Courtesy Bryn Mawr College Special Collections
When a baby is born, what makes them a boy versus a girl? About a century ago, scientists were mystified by this question -- at the time, genetics itself was an uncharted frontier. To navigate the waters of this field, Nettie Stevens stood out as a late-bloomer scientist who accomplished more in a few years than most scientists do in their entire career.
Nettie Stevens was born on July 7th, 1861 in Cavendish, Vermont. She was a stellar student and one of three women to graduate from her high school during a time when education for women was uncommon. Following an untraditional career route at the time, Stevens aimed to become a scientist. However, she initially worked as a high school teacher to fund her education. Teaching was not her greatest passion, but she became a dedicated teacher thanks to her enthusiasm for biology-related subjects.
Stevens would continue working and saving money until graduating from Westfield State University with a B.A. Continuing her journey toward scientific research, Stevens attended Stanford University in 1896 and graduated with a masters in biology. She developed an interest in histology and physiology during this time, building her background in precise, microscopic work. Stevens then pursued her Ph.D. at Bryn Mawr College, focusing her studies on cellular-level topics like cell division, cell regeneration, and the development of sperm and eggs. After obtaining her Ph.D. in 1903, Stevens would continue to conduct her research at Bryn Mawr for most of her remaining career.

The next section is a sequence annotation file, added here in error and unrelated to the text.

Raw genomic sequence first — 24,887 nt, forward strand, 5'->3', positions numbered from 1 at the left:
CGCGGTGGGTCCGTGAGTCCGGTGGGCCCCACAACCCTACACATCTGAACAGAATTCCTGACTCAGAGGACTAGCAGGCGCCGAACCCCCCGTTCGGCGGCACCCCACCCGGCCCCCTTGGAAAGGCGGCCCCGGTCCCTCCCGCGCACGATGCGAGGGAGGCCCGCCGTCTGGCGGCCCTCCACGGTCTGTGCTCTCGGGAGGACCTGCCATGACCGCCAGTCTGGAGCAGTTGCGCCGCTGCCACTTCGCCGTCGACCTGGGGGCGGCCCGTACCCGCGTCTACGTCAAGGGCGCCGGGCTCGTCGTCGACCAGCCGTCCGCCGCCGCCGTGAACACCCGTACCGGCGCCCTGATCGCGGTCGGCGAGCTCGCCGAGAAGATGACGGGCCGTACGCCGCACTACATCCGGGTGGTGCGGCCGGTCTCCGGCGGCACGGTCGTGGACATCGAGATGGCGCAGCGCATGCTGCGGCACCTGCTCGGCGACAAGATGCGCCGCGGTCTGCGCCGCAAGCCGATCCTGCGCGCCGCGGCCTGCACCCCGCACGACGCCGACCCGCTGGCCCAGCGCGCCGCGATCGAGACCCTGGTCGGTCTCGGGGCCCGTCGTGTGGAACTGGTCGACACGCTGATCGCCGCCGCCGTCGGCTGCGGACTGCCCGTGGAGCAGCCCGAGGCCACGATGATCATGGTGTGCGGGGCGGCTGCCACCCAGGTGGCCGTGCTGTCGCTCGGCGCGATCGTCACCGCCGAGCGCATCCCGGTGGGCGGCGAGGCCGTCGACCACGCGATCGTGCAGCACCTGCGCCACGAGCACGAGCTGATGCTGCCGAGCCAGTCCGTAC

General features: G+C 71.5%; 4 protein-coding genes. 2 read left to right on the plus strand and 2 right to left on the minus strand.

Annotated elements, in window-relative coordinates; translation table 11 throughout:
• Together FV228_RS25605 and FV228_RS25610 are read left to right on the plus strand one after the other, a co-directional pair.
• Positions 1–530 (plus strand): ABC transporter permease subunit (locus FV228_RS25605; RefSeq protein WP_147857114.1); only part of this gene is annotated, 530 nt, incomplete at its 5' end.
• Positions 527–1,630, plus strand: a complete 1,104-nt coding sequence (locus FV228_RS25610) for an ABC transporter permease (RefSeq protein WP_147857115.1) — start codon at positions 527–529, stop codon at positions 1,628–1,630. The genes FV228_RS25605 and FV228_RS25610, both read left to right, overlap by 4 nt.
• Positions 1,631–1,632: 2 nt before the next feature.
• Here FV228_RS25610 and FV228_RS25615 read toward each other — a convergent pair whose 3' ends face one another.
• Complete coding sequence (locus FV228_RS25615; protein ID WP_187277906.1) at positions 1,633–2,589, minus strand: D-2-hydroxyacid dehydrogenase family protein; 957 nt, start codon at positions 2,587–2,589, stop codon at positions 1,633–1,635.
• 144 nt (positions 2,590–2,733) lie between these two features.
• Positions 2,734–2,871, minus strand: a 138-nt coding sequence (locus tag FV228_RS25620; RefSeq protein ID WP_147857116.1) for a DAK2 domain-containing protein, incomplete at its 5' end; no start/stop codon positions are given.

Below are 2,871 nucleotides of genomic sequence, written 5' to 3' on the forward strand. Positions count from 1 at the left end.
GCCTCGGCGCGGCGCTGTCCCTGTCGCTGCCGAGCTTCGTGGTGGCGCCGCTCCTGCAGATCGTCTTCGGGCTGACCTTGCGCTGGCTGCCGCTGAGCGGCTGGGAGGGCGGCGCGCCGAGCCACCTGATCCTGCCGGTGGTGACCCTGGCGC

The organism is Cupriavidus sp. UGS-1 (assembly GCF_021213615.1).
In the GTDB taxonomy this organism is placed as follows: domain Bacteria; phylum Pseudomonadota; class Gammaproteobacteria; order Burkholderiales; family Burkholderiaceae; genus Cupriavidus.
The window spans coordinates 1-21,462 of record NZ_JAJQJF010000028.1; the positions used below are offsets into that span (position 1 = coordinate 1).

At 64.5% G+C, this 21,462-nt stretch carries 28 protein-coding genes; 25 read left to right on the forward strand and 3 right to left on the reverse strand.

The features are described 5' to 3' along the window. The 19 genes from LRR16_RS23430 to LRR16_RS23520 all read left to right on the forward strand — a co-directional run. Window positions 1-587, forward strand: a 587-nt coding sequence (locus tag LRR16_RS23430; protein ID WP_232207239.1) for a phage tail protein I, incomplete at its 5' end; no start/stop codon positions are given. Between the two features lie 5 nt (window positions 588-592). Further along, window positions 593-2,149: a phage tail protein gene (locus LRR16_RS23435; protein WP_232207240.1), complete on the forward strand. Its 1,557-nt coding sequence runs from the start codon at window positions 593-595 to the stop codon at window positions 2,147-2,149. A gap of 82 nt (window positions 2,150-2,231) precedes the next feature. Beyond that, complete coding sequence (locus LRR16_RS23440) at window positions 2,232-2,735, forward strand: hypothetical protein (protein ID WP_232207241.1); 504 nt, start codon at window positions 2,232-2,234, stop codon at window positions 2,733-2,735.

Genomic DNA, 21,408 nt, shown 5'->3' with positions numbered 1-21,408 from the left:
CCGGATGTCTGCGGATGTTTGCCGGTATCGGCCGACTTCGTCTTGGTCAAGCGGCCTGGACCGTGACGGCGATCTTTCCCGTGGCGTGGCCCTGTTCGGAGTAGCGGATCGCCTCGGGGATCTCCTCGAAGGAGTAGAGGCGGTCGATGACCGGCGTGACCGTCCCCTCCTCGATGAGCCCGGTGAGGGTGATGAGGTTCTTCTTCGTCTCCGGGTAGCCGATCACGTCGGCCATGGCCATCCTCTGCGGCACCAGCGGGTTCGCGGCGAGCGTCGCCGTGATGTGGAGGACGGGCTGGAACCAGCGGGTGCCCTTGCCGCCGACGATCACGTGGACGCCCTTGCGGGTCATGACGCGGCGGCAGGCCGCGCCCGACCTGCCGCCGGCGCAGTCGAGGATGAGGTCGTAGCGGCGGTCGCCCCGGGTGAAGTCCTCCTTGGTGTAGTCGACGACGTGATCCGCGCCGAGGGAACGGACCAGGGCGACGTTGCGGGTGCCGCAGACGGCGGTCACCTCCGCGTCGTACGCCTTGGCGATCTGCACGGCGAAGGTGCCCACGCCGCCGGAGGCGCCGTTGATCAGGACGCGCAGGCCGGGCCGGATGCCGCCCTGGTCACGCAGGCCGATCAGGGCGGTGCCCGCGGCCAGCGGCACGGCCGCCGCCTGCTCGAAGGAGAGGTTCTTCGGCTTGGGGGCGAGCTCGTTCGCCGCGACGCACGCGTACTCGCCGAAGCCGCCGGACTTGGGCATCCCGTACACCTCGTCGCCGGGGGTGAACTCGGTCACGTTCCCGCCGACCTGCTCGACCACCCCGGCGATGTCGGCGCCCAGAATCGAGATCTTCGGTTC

Stevens received a fellowship from the Carnegie Institution of Washington in 1904, which eventually generated her most famous work on sex determination. At the time, scientists were unsure of the factors that determined an offspring’s sex. Many believed it was due to external factors like temperature and nutrition acting on the egg, and only a few thought it was due to chromosomal factors. Since the link between chromosomes and Mendel’s genetic rules were still unclear, Stevens sought to investigate the histological side of this mystery. She first began by experimenting on the germ cells of aphids to look for chromosomal differences between the two sexes. After studying more insects, she discovered that the sperm cells would differ by one chromosome -- some carried a large chromosome, while others carried a smaller variant. They were later named X and Y chromosomes, respectively. Unfertilized eggs did not have this difference, and Stevens ultimately concluded that the presence of the Y chromosome carried by the sperm cell was responsible for sex determination. Stevens’ discovery had provided a firm link between Mendelian and chromosomal theories of inheritance, and for the first time proven that chromosomal differences could explain phenotypic differences.
Unfortunately, most scientists did not embrace Stevens's theory immediately. She was often overshadowed by Edmund Wilson, another researcher who independently made a similar discovery. Wilson was often credited with the discovery because of his other contributions and higher reputation, but his conclusions were not as strong or accurate as Stevens’. Stevens’ time in the spotlight would not arrive until after her death, when progress in science would be followed by progress in the way we recognize revolutionary women.
--by David Hoang (2019), Carnegie Summer Intern in the Rhee lab